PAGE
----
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Tennis Star Boris Becker Could Face 7 Years in Jail Over Bankruptcy Charges


Anthony Harvey/Shutterstock

Tennis star Boris Becker is facing the toughest match of his life.

On Thursday, the three-time Wimbledon champion appeared at Westminster Magistrates Court in London to deny claims that he concealed a string of valuable holdings from UK insolvency officials handling his 2017 bankruptcy.

If found guilty on all 19 charges heard in the courtroom, the six-time Grand Slam winner faces the possibility of seven years in jail.

"He has been charged with eight counts of concealment of property, five of failure to disclose property, four of material omissions in relation to bank accounts, and two of removal of property,” a spokesperson for the UK Insolvency Service confirmed to PEOPLE.

Karwai Tang/Getty

The charges against Becker -- who appeared in court wearing a black "Stronger Together" face mask  -- relate to his alleged ownership of an apartment in the upscale Chelsea neighborhood of London, plus two additional properties in Germany, reports The Guardian.

German news outlet Bild reports the court also heard that Becker -- who was inducted into the International Tennis Hall of Fame in 2003 -- allegedly hid bank accounts with JP Morgan in Belgium, Julius Baer in Guernsey and Volksbank Kraichgau in Germany from UK officials, at a time when he was legally bound to disclose his full financial details as part of the bankruptcy deal.

Becker is also accused of hiding close to $1 million in debt, plus 75,000 shares in the Artificial Intelligence company Breaking Data Corp, The Guardian added.

TOLGA AKMEN/AFP via Getty

“When people enter into bankruptcy, they have to declare all their assets so that there's a true picture of what they own, what they don't, and what can be paid back to their creditors," a UK legal expert tells PEOPLE.

"The charges are around claims that Boris didn't provide a full picture of assets and property. Essentially, Boris was bankrupt and it's all to do with concealing property from the official receiver."

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Becker will next appear in court on Oct. 22 at a pre-trial hearing before a judge at Southwark Crown Court in London.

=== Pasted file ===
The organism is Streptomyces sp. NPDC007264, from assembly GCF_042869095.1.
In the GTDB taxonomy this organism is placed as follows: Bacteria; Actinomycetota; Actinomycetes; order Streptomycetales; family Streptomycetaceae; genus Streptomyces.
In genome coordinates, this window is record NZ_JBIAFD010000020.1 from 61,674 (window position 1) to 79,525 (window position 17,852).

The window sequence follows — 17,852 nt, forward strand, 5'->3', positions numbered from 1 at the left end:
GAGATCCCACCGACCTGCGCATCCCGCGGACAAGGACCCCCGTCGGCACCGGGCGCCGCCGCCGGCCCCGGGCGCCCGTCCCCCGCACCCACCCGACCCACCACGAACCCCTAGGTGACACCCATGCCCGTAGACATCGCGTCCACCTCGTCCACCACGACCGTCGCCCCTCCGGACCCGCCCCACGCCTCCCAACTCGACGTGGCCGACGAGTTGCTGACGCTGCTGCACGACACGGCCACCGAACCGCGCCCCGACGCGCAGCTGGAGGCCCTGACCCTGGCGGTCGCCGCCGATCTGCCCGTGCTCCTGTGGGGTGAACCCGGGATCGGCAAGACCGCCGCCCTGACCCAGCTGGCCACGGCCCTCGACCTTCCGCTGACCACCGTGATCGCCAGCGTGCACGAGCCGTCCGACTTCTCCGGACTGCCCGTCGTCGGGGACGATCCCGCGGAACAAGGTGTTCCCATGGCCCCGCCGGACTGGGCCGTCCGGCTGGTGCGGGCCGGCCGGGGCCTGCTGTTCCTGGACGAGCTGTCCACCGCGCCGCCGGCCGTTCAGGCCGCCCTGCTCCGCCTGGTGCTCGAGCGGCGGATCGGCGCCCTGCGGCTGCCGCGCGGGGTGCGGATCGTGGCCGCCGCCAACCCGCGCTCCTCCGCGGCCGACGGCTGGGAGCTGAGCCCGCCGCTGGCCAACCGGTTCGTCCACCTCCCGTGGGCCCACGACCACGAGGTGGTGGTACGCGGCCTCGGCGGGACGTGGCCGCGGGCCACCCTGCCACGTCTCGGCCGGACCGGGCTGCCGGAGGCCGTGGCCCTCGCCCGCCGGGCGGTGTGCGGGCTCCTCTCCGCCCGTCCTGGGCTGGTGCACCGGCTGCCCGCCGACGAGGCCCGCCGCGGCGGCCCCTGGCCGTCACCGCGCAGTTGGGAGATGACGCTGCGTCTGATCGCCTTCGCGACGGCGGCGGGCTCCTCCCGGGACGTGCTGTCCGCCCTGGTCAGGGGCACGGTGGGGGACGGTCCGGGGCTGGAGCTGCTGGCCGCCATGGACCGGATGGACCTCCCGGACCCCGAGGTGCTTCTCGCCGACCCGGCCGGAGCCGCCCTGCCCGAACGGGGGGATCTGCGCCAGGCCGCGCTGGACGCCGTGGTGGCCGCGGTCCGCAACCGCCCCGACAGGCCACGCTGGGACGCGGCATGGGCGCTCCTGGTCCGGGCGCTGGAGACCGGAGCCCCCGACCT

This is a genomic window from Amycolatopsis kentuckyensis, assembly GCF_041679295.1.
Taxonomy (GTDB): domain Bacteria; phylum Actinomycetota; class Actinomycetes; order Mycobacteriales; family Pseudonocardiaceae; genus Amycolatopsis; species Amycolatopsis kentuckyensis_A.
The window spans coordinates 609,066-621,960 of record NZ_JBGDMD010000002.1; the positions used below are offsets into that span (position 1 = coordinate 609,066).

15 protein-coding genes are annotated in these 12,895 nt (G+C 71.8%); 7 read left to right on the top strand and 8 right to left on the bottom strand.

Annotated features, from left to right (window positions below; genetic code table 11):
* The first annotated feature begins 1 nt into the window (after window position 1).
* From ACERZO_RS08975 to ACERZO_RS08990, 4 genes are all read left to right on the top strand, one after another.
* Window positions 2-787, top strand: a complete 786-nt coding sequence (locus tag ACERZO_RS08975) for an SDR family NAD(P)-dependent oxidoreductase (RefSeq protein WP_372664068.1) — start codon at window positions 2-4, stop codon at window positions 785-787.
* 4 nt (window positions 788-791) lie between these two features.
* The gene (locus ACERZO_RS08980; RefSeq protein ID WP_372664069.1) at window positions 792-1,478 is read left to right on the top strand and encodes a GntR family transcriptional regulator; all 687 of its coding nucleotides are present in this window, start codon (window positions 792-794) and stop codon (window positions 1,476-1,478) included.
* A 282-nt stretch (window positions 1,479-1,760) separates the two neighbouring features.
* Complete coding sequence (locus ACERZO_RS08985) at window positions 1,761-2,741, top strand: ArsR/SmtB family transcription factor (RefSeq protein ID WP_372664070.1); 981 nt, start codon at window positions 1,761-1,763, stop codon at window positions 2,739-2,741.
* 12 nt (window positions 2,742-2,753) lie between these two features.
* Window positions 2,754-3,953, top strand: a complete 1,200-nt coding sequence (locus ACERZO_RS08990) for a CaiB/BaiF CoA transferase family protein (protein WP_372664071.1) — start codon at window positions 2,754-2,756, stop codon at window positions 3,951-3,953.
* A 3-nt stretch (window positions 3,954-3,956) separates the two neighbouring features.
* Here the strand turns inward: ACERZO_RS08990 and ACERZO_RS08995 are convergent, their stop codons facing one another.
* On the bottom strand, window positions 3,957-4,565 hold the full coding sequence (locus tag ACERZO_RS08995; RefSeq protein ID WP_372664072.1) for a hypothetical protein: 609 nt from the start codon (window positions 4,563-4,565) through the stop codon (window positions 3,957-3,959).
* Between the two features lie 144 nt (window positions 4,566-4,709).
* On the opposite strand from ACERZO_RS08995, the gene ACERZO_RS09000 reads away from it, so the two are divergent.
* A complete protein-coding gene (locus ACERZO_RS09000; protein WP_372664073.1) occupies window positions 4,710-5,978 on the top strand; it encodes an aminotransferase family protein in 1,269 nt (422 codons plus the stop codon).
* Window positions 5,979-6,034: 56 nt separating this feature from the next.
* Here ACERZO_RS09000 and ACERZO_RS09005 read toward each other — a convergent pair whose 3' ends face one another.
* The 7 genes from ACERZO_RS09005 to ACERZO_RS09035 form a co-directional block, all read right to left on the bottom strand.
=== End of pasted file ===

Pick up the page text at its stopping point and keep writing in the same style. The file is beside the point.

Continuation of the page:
On Friday, Becker tweeted his desire to fight the charges until the end.

"Innocent until proven guilty! I deny the accusations against me and will defend myself with all legal means!" he wrote.

"I believe in the British legal system and its representatives! My team will prove my innocence in due course!!!"

Becker was released on conditional bail at the close of Thursday's hearing and he's placed his passport in the care of his attorney,  Bild reports. He is now living in a luxury apartment in Battersea, London.


Source: Tennis Star Boris Becker Could Face 7 Years in Jail Over Bankruptcy Charges

Tennis-New balls, please! Nadal unhappy with French Open choice


PARIS (Reuters) - French Open organisers have had enough problems dealing with the COVID-19 pandemic, the dwindling number of fans on site and inclement weather but they faced another controversy on Friday -- criticism of the choice of ball for this year’s edition.

FILE PHOTO: Tennis - ATP Masters 1000 - Italian Open - Foro Italico, Rome, Italy - September 19, 2020 Spain's Rafael Nadal in action during his quarter final match against Argentina's Diego Schwartzman Pool via REUTERS/Clive Brunskill

Roland Garros has switched to Wilson balls for the 2020 tournament after using Babolat for many years and 12-times champion Rafa Nadal was not impressed.

“You have to take care because with these conditions you can’t practise that much because the ball is super heavy,” the second-seeded Spaniard told reporters on Friday.

“Different brand than last year, a new ball. The ball is much slower than the previous years. If we add these conditions of cold and humidity, then it is super heavy.”

Nadal, a 19-time Grand Slam champion, prefers warmer weather and faster claycourts at his favourite tournament but faces cooler and wetter conditions at this year’s event, which was pushed back to the fo end September from its May-June dates.

While the decision to change the ball was already known, Nadal felt the prevailing conditions had an even bigger impact.